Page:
“Then it was about giving advice to all of the actors about how they could best produce their own performances, making sure that it’s audible and visible, and how they can use the smartphone medium in a way that will be effective,” he says.
Producing Kieran Hurley’s script in this way was complex and having disparate people filming at separate times was logistically complicated. Callander says, though, that the very problems played into exactly what the drama was truly about. “The kind of glitchy disconnect that lives inside performances that aren’t synced up with each other, it all feeds into the idea of connection and true connection,” she says.
A play set on Facebook – written in texts and emojis
Bubble was intended to be shown on Facebook and get perhaps 5,000 views as the start of a programme meant to spark discussions. Instead, it got 175,000 and Callander says it’s now being shown by universities as part of online events that include Theatre Uncut contributing to Q&A webinars.
“We have been talking to a range of people, from students who are totally plugged into the idea of digital theatre to older youth theatre facilitators who are now beginning to explore the idea of creating something that is theatrical but doesn’t have a live audience.”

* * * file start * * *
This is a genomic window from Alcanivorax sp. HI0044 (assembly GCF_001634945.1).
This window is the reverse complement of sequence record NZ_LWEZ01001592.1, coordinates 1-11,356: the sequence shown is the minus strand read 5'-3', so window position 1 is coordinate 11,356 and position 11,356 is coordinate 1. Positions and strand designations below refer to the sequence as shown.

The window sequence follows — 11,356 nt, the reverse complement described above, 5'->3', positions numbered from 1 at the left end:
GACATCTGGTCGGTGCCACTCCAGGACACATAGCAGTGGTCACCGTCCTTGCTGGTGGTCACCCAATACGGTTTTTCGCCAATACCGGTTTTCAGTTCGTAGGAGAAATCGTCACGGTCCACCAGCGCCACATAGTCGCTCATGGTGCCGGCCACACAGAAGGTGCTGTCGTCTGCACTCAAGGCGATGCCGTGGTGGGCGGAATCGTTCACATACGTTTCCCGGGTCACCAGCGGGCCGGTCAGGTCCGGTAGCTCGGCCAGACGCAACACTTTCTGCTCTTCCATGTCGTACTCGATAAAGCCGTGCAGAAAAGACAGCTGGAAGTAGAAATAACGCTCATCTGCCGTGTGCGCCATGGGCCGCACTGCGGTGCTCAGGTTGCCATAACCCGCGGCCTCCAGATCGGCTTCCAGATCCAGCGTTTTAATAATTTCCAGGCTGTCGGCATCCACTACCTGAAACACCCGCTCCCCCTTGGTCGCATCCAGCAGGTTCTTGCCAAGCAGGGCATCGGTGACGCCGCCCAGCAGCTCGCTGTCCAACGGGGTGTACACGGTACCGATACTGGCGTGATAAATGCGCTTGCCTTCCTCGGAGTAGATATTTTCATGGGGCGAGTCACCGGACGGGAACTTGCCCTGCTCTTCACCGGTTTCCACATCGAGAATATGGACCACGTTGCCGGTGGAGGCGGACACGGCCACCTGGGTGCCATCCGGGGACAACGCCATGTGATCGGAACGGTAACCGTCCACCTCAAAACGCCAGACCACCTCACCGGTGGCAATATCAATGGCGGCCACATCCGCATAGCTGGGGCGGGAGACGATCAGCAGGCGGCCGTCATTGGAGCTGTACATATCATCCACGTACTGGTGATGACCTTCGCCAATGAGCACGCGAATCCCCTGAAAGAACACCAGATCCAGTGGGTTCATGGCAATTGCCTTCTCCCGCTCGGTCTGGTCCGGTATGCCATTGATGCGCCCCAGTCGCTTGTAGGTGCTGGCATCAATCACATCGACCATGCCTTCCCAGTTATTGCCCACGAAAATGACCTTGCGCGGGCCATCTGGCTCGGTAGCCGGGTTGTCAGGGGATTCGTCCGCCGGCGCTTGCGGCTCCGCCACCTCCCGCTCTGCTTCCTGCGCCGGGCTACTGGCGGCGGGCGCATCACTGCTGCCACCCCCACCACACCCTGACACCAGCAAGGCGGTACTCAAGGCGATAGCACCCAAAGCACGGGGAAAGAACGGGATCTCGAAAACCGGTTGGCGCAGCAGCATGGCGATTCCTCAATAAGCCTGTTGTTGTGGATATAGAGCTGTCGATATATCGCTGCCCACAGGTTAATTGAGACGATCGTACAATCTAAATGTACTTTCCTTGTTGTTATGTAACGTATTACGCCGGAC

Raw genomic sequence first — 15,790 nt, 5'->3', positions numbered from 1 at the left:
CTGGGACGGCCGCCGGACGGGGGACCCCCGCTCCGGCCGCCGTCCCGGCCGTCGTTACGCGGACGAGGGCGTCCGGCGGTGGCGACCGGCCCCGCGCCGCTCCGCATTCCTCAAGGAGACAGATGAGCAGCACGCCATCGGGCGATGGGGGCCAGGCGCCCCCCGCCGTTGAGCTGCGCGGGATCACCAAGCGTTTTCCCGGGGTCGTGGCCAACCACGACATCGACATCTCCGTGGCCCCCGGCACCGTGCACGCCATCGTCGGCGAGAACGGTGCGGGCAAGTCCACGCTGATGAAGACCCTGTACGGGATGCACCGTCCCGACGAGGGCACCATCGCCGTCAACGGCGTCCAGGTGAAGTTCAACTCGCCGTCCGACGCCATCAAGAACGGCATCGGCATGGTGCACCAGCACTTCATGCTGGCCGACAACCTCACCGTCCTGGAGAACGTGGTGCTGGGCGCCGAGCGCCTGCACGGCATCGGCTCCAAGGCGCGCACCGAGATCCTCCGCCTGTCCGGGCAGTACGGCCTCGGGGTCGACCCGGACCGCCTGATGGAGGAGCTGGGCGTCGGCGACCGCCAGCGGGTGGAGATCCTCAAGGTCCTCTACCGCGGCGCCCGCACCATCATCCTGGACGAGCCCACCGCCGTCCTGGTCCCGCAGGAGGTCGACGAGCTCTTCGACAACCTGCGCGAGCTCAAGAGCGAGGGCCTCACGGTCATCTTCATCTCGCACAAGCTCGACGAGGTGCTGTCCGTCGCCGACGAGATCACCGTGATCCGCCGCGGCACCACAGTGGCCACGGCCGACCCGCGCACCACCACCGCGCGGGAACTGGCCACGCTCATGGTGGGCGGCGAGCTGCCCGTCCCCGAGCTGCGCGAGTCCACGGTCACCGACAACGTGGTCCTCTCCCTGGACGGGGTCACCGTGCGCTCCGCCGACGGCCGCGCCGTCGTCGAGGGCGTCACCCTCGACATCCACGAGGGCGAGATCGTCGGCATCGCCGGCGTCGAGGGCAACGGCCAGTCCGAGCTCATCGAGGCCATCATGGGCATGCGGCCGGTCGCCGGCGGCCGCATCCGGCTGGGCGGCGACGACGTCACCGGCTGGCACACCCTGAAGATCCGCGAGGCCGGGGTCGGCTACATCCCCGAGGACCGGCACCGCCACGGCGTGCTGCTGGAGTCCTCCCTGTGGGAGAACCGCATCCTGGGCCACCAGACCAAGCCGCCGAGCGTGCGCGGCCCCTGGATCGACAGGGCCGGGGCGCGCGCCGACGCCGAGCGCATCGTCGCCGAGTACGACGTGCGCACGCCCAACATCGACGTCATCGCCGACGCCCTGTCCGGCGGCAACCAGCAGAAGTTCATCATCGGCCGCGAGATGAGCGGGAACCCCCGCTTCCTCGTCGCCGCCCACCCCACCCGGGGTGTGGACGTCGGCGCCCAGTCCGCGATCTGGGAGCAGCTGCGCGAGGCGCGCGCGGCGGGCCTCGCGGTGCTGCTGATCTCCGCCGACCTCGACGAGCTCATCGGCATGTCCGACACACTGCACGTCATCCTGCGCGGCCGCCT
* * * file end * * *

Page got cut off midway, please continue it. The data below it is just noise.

She says that Bubble is now helping managers start to “get their heads around having something that is theatrical but doesn’t have a live audience.”
Bubble is doing this in part because the coronavirus has made organisations focus on online, but it’s really doing it because it wants to get people thinking about communication. “The play deals with questions of free speech in universities,” says Orwell, “and identity politics, and I think Theatre Uncut is very interested in students watching it and thinking about the way they use social media, the different extremes you can find on there.”
Top tips – Things to think about when filming
- Good sound is important – recording voices very clearly, without background noise, clipping or room reflections is almost more important than the pictures, in terms of conveying story.
- Using table lamps, you can create good lighting effects, even with smartphone cameras which can greatly enhance picture clarity and atmosphere.
- In general, pick a filming orientation (portrait or landscape) and stick to it. A mixed economy can cause hassle in the edit. Although it can be used for artistic effect as well.
- Filming with phone cameras means your character can be anywhere he or she wants. Pick an interesting location that supports the drama but be careful of noise, copyrighted images or background music.
- When creating drama within a digital space, think about all the pieces of ‘furniture’ that will make it feel real – notifications, sound effects, posted links and emojis are all part of the vocabulary of digital discourse.
Hear Emma Callendar talk about creating work for younger audiences on The Space Arts Podcasts.
Read the transcript.